4. Next I asked the student to look at the words in the grey box in exercise 2 and went through the pronunciation.  I then asked the students to work with their partner to explain any words they knew the meaning of and their partner did not.  The students then did the activity which was to match the words up to the sentences which had their definitions in them.
  5. During feedback there were a few questions, especially as the form of the word sometimes had to change if students were to say the sentence with the word from the grey box.  One was likes to chat/chatting.  Students wanted to know if this could be used in both ways ie like + to + infinitive or like + verb ing. As they seemed keen know this I thought that after the break we would go through the sentences again.
  6. After the break focused the students’ attention back on the sentences and asked them to re-write them using the correct form of the word.  We went through them and students were asking questions about why like and love can be followed by the infinitive with to and the verb + ing.  So I gave the students the grammar exercise at the back of the book on page 148 for homework.  It  gives a brief explanation of verbs followed by –ing and infinitive with to.  I will ask them in tomorrow’s lesson if they have an questions and will clarify if there is still confusion.
  7. We moved onto the lead in for the Reading activity.  I asked the students to look at the two questions and discuss with their partner.  We went through their answers briefly.  Here there was confusion over overheard and eavesdrop, which we went through and also the word gossip. 
  8. I then asked the students to read the conversations on page 71 and decide which one they thought was the funniest.  Students discussed their answers with their partners.  I conducted class feedback and went thought any problems with lexis – squirrel, pay check, salary, wages.  One of the Brazilian students said that in Brazil they refer to payslip as the onion because every time you open it makes you cry!! (I thought this was really funny and so did class).  Students enjoyed this activity and there was a lot of talking and asking of questions.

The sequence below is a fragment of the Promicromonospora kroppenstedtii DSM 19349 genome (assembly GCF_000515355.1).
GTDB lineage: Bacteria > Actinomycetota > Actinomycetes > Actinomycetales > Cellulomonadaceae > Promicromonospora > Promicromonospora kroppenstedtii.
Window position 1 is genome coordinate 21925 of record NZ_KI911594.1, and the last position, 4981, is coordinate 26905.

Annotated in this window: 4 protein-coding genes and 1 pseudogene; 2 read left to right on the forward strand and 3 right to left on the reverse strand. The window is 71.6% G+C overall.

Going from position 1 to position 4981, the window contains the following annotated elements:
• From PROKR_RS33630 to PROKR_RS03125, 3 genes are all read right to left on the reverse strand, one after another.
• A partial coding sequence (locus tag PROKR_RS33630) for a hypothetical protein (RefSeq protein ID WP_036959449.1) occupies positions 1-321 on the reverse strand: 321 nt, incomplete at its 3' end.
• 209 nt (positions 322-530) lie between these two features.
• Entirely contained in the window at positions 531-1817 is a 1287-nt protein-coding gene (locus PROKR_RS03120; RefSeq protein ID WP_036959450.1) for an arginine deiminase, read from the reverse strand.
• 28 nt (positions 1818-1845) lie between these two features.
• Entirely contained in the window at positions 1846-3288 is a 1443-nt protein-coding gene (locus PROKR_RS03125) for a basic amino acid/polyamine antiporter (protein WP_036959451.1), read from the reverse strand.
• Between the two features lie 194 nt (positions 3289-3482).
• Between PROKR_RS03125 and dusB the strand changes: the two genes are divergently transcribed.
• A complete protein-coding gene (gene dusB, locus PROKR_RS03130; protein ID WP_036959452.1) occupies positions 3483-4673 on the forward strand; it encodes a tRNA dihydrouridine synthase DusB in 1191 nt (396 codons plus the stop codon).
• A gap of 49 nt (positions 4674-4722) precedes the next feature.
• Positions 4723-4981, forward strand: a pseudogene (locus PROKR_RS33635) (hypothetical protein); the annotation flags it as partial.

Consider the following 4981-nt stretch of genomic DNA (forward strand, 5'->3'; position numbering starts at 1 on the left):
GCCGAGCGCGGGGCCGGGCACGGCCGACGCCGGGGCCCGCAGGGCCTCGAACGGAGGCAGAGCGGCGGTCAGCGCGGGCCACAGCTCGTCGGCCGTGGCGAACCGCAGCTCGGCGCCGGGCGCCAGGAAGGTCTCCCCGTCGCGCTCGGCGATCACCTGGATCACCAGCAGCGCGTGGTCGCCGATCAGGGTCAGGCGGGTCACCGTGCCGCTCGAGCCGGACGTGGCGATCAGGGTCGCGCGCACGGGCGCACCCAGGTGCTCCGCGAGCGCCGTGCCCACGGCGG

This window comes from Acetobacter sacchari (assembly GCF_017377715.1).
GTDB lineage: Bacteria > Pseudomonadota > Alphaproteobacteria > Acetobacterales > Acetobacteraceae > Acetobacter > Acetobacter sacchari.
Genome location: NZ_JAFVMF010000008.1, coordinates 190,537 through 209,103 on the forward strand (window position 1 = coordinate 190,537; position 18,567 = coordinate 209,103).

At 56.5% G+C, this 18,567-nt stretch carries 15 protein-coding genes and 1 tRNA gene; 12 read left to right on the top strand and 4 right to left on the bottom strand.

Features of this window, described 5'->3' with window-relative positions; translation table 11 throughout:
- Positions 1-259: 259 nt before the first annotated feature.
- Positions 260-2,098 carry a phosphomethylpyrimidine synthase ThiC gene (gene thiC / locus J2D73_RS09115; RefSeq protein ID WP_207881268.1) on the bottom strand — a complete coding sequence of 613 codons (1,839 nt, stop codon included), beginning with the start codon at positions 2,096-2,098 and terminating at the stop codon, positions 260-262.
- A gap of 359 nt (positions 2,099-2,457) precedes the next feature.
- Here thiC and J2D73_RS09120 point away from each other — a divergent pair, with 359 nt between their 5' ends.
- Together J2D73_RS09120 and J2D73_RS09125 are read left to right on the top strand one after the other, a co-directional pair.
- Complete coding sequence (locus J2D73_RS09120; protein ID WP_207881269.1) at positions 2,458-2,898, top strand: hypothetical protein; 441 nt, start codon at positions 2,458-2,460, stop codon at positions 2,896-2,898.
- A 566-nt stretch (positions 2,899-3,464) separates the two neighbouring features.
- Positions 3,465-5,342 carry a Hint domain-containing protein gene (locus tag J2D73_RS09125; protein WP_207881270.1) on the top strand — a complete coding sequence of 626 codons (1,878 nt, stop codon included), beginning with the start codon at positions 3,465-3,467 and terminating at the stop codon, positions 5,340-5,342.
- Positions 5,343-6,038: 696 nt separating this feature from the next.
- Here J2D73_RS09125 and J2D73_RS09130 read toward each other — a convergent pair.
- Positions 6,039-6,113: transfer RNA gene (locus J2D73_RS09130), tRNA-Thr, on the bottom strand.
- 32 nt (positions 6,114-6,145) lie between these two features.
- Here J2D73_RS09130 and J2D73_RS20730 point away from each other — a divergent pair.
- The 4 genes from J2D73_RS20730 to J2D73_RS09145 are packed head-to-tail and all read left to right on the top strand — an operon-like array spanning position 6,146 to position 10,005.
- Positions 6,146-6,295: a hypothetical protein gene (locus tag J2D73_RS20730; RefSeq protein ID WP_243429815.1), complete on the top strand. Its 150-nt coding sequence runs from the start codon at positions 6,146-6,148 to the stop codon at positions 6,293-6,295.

I think because the class now know each other well and I know their different characters and a quite a lot about their personal interests, we could joke about things and everyone knew what was being talked about.

  1. Finally I went through some of the pronunciation of words and some meanings that were up in my vocab column on the whiteboard.

As is often the case in real life teaching (as opposed to CELTA or DELTA observation lesson), we didn’t get to the reported speech part of this lesson.  Something we will continue with tomorrow.

Varinder enjoying the lesson

I have been thinking about this lesson a lot, especially when students brought up the questions about like and love.  Of course because the lesson focus was reported speech I didn’t want to spend too much time on this but wanted to help as well.  That’s why I thought it better to give them something to do by themselves and then see if they have any questions rather than start focusing on that.  I think my teaching in ESOL taught me to keep things simple and manageable so rather than overloading the learners with various things in one lesson, I feel it’s better to focus on one thing.  This has worked for me and my learners in the past and I have achieved a great level of success with students by giving them manageable chunks of language to focus on.

This is a lovely lesson in the Global and there’s a lot that comes out of it for the learners.

Author: Chia Suan Chong

I am a writer, communication skills trainer and a teacher trainer based in York, UK. I have been English Teaching Professional's resident blogger since 2012 and have a regular feature in their bimonthly magazine. My book Successful International Communication was published in Dec 2018.

11 thoughts on “The Teach-Off – Coursebk Day 7”

  1. Hmmm. A long list of questions used to create a discussion? Interesting think I (bad Yoda impersonation).